Preview Post – English – Play – Seda Iranian Theatre Ensemble & ArtsWest

English play by ArtsWest & Seda Iranian Theatre Ensemble. Entire performance run (ending 4/28/24) is now sold out. Arrive 1 hr before each remaining show to get on the waitlist. Stay tuned for my full review! #showsiveseen #theatre #iranian #Farsi #Parsi #Persian #language #bilingual #identity #accent

Tickets: https://www.artswest.org/events/english/

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Preview Post – Fat Ham – Play – Seattle Rep

Fat Ham play opening night at Seattle Rep. Performing until 5/12/24. Stay tuned for my full review! #bipoc #black #hamlet #Shakespeare #Queer #LGBT #poc

Tickets: https://www.seattlerep.org/plays/202324-season/fat-ham/

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How to Write a New Book for the Bible – Play – Review – Taproot Theatre

@showsiveseen "How to Write a New Book for the Bible" #play at @TaprootTheatre starring Pam Nolte & Richard Nguyen Sloniker. Digs into the sad process of caring for ill, #aging, #dying #parents. Oh lawd, don't let me get old or sick! #children #family #theatre #showsiveseen Review: showsiveseen.com/8370 Photos: Robert Wade Director: @Bretteney Beverly Stage Manager: @nik! ♬ Fine Wine – Devin Kennedy

Elevator Thoughts (aka Tweet): “How to Write a New Book for the Bible” play at Taproot Theatre. Digs into the sad process of caring for ill, aging, dying #parents. Oh lawd, don’t let me get old or sick! Closes this weekend. #children #family

Recommendation
See it if you’re okay with sentimental or downer shows.


Synopsis from the Theatre: Playwright and Jesuit priest Bill Cain moves home to care for his strong-spirited mother. Through his eyes we witness his long-dead father, a brother coming to terms with his service in Vietnam, baseball games, and birthday pumpkins. In this bracingly personal and frankly funny play, Cain shows us why the details in our lives matter.

Attended Performance Date: Opening Night 3/22/24 – Keep your eyes peeled for my preview posts on my website and social media if you want earlier notification of shows I’ve seen. Get your tickets now since it closes this weekend on 4/20/24!

Type: Play

World Premiere: No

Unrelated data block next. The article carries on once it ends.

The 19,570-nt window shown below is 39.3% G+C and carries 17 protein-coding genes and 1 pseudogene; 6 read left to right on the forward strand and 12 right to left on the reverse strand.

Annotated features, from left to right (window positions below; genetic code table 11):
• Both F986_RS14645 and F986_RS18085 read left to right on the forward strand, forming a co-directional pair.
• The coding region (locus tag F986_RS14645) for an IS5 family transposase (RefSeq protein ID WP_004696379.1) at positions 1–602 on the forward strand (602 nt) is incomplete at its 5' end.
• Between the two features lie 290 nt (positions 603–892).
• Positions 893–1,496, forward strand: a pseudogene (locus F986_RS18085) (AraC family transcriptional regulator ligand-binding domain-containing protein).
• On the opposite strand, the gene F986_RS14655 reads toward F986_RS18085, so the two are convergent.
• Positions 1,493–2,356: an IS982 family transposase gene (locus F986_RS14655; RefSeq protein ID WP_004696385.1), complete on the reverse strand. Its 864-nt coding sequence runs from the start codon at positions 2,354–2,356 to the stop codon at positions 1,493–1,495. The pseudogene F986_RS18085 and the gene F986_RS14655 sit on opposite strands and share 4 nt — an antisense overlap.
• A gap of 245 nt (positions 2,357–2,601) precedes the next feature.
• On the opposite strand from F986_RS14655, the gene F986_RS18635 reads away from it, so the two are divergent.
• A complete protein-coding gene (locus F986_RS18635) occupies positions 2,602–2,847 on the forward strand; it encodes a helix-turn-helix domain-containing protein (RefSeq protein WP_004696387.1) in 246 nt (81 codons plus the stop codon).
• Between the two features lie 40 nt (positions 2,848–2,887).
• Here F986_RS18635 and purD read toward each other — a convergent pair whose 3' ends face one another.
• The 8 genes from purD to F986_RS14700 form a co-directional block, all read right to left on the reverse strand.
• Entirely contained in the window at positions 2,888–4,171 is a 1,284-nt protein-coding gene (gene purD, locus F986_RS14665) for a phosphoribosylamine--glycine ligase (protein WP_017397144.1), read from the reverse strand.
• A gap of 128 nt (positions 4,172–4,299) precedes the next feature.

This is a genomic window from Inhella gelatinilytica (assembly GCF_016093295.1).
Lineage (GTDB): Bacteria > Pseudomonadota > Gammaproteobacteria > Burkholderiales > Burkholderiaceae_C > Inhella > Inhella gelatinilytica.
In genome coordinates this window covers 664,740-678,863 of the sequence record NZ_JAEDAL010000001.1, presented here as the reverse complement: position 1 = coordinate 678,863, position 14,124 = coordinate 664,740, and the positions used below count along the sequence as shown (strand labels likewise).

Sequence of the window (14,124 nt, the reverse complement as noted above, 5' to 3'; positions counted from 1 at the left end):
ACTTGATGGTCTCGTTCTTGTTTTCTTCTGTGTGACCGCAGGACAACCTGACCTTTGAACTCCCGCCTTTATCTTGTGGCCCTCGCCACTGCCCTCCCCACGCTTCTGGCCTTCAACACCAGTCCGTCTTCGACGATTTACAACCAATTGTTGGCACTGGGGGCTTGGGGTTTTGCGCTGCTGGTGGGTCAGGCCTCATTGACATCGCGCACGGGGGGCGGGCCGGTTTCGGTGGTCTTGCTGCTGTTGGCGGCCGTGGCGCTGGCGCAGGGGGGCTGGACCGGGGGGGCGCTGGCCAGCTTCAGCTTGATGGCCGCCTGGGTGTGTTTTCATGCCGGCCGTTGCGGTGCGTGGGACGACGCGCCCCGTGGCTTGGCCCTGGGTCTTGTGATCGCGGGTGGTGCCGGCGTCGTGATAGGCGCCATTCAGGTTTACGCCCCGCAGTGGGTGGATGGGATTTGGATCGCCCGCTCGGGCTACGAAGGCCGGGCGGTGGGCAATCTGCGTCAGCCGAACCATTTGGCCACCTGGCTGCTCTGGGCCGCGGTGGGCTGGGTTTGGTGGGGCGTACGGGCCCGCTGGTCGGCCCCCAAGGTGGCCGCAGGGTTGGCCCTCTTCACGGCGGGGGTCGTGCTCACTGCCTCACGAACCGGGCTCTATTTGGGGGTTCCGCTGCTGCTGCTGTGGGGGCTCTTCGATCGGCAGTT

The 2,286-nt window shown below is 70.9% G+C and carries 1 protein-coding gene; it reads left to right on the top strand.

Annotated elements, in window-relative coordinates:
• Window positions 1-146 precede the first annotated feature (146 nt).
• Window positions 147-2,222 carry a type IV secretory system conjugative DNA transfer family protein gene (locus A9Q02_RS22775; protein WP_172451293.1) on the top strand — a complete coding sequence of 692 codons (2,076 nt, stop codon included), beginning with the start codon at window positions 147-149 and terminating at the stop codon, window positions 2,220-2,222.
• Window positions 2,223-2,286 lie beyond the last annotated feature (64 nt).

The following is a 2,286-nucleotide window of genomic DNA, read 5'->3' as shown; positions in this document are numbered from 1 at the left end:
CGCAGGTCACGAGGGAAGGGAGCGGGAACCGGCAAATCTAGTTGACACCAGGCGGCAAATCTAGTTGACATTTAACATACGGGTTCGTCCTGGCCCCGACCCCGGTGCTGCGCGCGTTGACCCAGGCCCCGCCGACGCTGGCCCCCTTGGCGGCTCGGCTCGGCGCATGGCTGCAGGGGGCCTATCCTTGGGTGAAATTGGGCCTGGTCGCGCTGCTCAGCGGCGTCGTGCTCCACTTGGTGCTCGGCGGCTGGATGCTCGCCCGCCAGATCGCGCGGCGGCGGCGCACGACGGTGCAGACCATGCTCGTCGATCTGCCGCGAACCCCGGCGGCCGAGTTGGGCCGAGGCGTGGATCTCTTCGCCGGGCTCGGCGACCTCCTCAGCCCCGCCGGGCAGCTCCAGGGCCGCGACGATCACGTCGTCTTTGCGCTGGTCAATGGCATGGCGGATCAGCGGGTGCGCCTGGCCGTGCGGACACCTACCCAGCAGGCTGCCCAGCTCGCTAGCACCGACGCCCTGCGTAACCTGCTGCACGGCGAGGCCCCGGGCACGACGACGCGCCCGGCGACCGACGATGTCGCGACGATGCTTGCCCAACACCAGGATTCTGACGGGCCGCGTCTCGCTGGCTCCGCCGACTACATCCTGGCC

Several or Few Scenes: Several

Several or Few Settings/Locations: Several

Static (Stationary) Set? Yes

Prior Exposure/Knowledge Required: No

Defined Plot/Storyline: Not really. It was more a collection of flashbacks.

Equity Actors: 2

Total Number of Actors: 4

Perceived Pace of the Show: Medium speed

Length (Including Any Intermission): 2.5 hours

Was there an intermission? Yes

Was This the First Time I Attended a Production of this Show? Yes

Would I See It Again 3 Years from Now? No

Rant(s)

  • Physician Coat Length: If an actor portrays a physician (even an intern or resident), they shouldn’t wear a hip-length coat. Only health care professional students (like medical school or pharmacy school students) wear white coats that short. It’s surprising how many theatres incorrectly dress their physicians as if they were medical students.

Other Musing(s) and Observation(s)

  • Moral of the Story: What was the message the playwright was trying to convey? “Aging sucks?”
  • Bible Reference: Why was the bible mentioned in the play’s title? The narrator briefly touched on it, but it seemed like a far-reaching connection. There were random biblical references through the play like “Do you know what commandment follows ‘Honor your father and mother?’ ‘Thou shalt not kill.'” But the religious references were too few to merit mentioning “bible” in the title. The play’s title attracts Christian audiences to buy tickets, but the script ultimately doesn’t deliver enough religious themes. At the same time, the play’s title deters secular audiences from attending the show. This weird religiously-themed title reminds me of A Case for the Existence of God.

Theatre Company: Taproot Theatre

Venue: Jewell Mainstage at Taproot Theatre

Venue Physical Address: 204 N 85th St, Seattle, WA 98103

Price: Medium

Tickets: https://taproottheatre.org/shows/2024/how-to-write-a-new-book-for-the-bible/

Dates: March 20, 2024 – April 20, 2024

Seating: Assigned Seating

Parking: Paid lot or usually-free street parking. I always find free street parking on Greenwood Ave just South of the theatre.

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Pictures: See pictures below by Robert Wade.

From top left: Nik Doner, Scott Nolte, Richard Nguyen Sloniker, and Pam Nolte in How to Write a New Book for the Bible at Taproot Theatre. Photo by Robert Wade.
Pam Nolte and Scott Nolte in How to Write a New Book for the Bible at Taproot Theatre. Photo by Robert Wade.
Scott Nolte with Pam Nolte and Richard Nguyen Sloniker in How to Write a New Book for the Bible at Taproot Theatre. Photo by Robert Wade.
Nik Doner with Pam Nolte and Scott Nolte in How to Write a New Book for the Bible at Taproot Theatre. Photo by Robert Wade.

Nik Doner and Richard Nguyen Sloniker in How to Write a New Book for the Bible at Taproot Theatre. Photo by Robert Wade.

Stew – Play – Review – ACT Contemporary Theatre